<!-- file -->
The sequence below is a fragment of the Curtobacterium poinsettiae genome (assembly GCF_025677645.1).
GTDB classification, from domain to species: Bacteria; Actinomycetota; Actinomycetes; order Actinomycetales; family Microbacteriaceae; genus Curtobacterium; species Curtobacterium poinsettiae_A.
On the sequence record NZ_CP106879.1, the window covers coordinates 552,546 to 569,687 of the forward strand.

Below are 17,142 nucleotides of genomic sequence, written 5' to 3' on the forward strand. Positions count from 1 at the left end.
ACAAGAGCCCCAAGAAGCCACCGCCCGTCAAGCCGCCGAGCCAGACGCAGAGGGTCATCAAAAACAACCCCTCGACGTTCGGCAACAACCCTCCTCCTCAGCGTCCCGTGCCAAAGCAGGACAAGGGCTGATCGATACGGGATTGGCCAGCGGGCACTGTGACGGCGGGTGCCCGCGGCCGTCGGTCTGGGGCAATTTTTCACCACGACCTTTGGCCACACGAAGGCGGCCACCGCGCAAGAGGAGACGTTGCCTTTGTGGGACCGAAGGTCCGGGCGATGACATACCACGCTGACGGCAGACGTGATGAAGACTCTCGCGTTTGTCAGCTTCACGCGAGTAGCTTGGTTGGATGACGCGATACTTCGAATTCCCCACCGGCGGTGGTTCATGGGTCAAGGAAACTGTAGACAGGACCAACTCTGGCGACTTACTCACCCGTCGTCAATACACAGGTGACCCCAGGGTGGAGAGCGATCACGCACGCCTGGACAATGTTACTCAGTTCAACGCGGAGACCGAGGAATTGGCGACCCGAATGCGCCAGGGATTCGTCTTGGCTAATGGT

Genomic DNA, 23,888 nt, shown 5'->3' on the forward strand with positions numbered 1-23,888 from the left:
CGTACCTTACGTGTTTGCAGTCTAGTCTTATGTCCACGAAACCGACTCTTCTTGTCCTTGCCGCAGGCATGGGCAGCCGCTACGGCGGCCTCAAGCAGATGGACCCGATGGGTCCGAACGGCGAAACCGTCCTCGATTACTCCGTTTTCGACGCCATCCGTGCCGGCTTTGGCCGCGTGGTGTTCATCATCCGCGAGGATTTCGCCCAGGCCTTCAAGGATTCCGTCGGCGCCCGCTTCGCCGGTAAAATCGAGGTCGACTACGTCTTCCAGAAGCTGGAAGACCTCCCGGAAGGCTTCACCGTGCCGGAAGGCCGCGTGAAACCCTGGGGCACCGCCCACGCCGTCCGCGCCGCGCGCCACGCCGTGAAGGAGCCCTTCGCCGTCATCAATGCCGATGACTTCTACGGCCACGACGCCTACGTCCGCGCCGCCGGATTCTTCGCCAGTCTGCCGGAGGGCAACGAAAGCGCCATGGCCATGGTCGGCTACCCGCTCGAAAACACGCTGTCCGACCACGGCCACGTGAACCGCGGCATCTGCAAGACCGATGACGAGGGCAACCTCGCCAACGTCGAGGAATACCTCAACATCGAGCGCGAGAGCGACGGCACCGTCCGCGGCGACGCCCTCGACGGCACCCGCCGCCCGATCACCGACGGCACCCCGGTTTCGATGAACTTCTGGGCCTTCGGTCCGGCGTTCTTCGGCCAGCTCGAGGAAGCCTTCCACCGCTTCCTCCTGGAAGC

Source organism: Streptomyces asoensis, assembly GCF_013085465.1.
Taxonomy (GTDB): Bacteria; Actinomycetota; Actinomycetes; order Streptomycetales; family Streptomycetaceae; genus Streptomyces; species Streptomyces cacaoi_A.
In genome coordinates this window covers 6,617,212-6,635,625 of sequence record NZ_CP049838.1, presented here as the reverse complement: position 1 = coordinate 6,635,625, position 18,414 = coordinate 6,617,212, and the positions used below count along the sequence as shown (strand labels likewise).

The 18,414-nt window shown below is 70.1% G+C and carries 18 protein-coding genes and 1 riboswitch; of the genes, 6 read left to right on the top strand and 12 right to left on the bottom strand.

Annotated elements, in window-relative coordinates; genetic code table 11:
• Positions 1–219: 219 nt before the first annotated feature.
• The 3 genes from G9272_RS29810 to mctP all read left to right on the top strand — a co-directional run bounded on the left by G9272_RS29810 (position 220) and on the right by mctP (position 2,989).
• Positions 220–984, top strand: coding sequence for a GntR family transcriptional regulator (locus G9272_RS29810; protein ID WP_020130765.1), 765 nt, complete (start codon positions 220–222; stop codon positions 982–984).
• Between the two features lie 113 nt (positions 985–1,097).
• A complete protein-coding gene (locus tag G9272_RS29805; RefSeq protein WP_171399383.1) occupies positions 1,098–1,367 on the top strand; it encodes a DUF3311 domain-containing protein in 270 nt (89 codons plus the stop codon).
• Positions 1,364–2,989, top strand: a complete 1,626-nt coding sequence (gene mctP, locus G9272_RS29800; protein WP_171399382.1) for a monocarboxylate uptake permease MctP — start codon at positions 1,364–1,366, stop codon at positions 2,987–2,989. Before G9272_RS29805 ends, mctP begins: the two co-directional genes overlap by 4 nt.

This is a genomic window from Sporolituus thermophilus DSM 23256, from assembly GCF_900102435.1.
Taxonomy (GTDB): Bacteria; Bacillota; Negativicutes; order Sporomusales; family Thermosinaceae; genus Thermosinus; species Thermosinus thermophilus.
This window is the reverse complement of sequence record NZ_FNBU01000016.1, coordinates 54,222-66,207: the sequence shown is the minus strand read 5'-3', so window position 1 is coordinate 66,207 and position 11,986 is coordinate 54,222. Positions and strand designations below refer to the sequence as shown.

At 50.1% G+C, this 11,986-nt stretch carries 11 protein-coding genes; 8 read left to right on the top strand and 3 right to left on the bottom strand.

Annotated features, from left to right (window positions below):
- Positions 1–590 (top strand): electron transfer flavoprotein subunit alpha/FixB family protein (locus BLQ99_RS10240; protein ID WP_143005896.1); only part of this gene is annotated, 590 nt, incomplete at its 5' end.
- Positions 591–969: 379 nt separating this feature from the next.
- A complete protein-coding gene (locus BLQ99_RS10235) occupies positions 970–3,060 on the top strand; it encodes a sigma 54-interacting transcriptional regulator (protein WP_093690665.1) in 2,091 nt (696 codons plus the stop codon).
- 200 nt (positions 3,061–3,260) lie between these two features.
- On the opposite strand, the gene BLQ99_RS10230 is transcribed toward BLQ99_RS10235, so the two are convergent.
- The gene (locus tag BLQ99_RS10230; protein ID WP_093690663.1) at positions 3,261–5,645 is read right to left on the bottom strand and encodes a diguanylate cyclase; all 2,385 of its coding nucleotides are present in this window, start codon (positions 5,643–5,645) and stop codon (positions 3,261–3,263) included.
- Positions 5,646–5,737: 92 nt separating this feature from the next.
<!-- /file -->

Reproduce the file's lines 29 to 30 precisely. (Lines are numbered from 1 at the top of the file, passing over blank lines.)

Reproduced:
- The gene (locus tag BLQ99_RS10230; protein ID WP_093690663.1) at positions 3,261–5,645 is read right to left on the bottom strand and encodes a diguanylate cyclase; all 2,385 of its coding nucleotides are present in this window, start codon (positions 5,643–5,645) and stop codon (positions 3,261–3,263) included.
- Positions 5,646–5,737: 92 nt separating this feature from the next.